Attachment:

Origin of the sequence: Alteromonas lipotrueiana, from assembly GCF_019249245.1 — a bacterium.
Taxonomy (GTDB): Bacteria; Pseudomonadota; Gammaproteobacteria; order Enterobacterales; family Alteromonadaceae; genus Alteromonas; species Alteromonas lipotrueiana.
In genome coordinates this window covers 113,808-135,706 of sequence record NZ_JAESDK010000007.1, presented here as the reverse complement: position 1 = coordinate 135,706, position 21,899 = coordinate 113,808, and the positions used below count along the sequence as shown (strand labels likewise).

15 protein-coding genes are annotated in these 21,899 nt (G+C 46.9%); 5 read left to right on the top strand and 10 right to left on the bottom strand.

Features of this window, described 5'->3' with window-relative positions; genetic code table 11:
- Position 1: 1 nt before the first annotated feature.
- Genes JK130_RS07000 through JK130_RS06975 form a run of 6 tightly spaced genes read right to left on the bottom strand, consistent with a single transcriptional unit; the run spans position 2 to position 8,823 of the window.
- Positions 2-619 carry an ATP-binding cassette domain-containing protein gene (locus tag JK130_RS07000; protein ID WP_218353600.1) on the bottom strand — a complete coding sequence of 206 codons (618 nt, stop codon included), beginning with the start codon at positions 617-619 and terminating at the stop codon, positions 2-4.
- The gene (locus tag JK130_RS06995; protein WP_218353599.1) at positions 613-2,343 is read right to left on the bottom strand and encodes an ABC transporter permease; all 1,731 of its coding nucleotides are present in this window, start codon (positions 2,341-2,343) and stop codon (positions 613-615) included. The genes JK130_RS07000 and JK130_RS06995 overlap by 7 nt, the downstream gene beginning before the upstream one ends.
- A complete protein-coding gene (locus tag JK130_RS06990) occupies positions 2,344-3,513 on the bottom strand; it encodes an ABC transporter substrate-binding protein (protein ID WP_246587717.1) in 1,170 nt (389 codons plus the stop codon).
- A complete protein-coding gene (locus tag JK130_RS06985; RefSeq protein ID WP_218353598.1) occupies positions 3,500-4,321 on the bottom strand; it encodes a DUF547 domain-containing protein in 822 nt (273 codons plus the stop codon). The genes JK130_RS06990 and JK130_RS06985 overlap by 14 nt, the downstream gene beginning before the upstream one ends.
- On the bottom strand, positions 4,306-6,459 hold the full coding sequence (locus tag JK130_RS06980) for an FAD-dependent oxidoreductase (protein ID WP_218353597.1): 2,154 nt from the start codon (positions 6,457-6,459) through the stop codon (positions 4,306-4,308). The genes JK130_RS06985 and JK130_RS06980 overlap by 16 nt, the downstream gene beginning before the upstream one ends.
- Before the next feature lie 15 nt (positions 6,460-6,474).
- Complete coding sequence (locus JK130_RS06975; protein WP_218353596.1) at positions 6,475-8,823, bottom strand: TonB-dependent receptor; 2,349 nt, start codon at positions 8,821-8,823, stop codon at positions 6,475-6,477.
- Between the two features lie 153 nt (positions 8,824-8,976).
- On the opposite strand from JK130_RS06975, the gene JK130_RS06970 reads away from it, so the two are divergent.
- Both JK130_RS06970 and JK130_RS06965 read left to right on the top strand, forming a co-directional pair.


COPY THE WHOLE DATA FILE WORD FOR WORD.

Origin of the sequence: Alteromonas lipotrueiana, from assembly GCF_019249245.1 — a bacterium.
Taxonomy (GTDB): Bacteria; Pseudomonadota; Gammaproteobacteria; order Enterobacterales; family Alteromonadaceae; genus Alteromonas; species Alteromonas lipotrueiana.
In genome coordinates this window covers 113,808-135,706 of sequence record NZ_JAESDK010000007.1, presented here as the reverse complement: position 1 = coordinate 135,706, position 21,899 = coordinate 113,808, and the positions used below count along the sequence as shown (strand labels likewise).

15 protein-coding genes are annotated in these 21,899 nt (G+C 46.9%); 5 read left to right on the top strand and 10 right to left on the bottom strand.

Features of this window, described 5'->3' with window-relative positions; genetic code table 11:
- Position 1: 1 nt before the first annotated feature.
- Genes JK130_RS07000 through JK130_RS06975 form a run of 6 tightly spaced genes read right to left on the bottom strand, consistent with a single transcriptional unit; the run spans position 2 to position 8,823 of the window.
- Positions 2-619 carry an ATP-binding cassette domain-containing protein gene (locus tag JK130_RS07000; protein ID WP_218353600.1) on the bottom strand — a complete coding sequence of 206 codons (618 nt, stop codon included), beginning with the start codon at positions 617-619 and terminating at the stop codon, positions 2-4.
- The gene (locus tag JK130_RS06995; protein WP_218353599.1) at positions 613-2,343 is read right to left on the bottom strand and encodes an ABC transporter permease; all 1,731 of its coding nucleotides are present in this window, start codon (positions 2,341-2,343) and stop codon (positions 613-615) included. The genes JK130_RS07000 and JK130_RS06995 overlap by 7 nt, the downstream gene beginning before the upstream one ends.
- A complete protein-coding gene (locus tag JK130_RS06990) occupies positions 2,344-3,513 on the bottom strand; it encodes an ABC transporter substrate-binding protein (protein ID WP_246587717.1) in 1,170 nt (389 codons plus the stop codon).
- A complete protein-coding gene (locus tag JK130_RS06985; RefSeq protein ID WP_218353598.1) occupies positions 3,500-4,321 on the bottom strand; it encodes a DUF547 domain-containing protein in 822 nt (273 codons plus the stop codon). The genes JK130_RS06990 and JK130_RS06985 overlap by 14 nt, the downstream gene beginning before the upstream one ends.
- On the bottom strand, positions 4,306-6,459 hold the full coding sequence (locus tag JK130_RS06980) for an FAD-dependent oxidoreductase (protein ID WP_218353597.1): 2,154 nt from the start codon (positions 6,457-6,459) through the stop codon (positions 4,306-4,308). The genes JK130_RS06985 and JK130_RS06980 overlap by 16 nt, the downstream gene beginning before the upstream one ends.
- Before the next feature lie 15 nt (positions 6,460-6,474).
- Complete coding sequence (locus JK130_RS06975; protein WP_218353596.1) at positions 6,475-8,823, bottom strand: TonB-dependent receptor; 2,349 nt, start codon at positions 8,821-8,823, stop codon at positions 6,475-6,477.
- Between the two features lie 153 nt (positions 8,824-8,976).
- On the opposite strand from JK130_RS06975, the gene JK130_RS06970 reads away from it, so the two are divergent.
- Both JK130_RS06970 and JK130_RS06965 read left to right on the top strand, forming a co-directional pair.